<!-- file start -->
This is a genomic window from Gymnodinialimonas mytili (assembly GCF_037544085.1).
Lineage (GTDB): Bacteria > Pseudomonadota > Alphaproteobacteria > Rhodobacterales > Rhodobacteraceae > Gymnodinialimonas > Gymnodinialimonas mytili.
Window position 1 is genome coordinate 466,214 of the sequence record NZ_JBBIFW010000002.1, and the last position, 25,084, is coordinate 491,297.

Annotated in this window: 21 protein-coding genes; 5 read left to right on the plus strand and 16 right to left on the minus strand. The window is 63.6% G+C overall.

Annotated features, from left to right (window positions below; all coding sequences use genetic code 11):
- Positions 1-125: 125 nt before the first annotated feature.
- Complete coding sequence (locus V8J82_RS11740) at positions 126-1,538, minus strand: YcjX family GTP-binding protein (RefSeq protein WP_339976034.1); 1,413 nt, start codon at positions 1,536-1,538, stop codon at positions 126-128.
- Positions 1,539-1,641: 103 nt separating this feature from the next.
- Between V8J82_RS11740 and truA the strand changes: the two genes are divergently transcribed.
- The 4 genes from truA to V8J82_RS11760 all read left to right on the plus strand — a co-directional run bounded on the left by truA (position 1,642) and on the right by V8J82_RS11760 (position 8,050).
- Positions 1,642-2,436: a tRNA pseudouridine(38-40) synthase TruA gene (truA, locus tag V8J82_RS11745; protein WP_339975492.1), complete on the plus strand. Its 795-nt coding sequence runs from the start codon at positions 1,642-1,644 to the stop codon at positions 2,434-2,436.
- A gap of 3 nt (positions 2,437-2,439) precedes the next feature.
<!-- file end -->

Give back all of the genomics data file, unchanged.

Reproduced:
This is a genomic window from Gymnodinialimonas mytili (assembly GCF_037544085.1).
Lineage (GTDB): Bacteria > Pseudomonadota > Alphaproteobacteria > Rhodobacterales > Rhodobacteraceae > Gymnodinialimonas > Gymnodinialimonas mytili.
Window position 1 is genome coordinate 466,214 of the sequence record NZ_JBBIFW010000002.1, and the last position, 25,084, is coordinate 491,297.

Annotated in this window: 21 protein-coding genes; 5 read left to right on the plus strand and 16 right to left on the minus strand. The window is 63.6% G+C overall.

Annotated features, from left to right (window positions below; all coding sequences use genetic code 11):
- Positions 1-125: 125 nt before the first annotated feature.
- Complete coding sequence (locus V8J82_RS11740) at positions 126-1,538, minus strand: YcjX family GTP-binding protein (RefSeq protein WP_339976034.1); 1,413 nt, start codon at positions 1,536-1,538, stop codon at positions 126-128.
- Positions 1,539-1,641: 103 nt separating this feature from the next.
- Between V8J82_RS11740 and truA the strand changes: the two genes are divergently transcribed.
- The 4 genes from truA to V8J82_RS11760 all read left to right on the plus strand — a co-directional run bounded on the left by truA (position 1,642) and on the right by V8J82_RS11760 (position 8,050).
- Positions 1,642-2,436: a tRNA pseudouridine(38-40) synthase TruA gene (truA, locus tag V8J82_RS11745; protein WP_339975492.1), complete on the plus strand. Its 795-nt coding sequence runs from the start codon at positions 1,642-1,644 to the stop codon at positions 2,434-2,436.
- A gap of 3 nt (positions 2,437-2,439) precedes the next feature.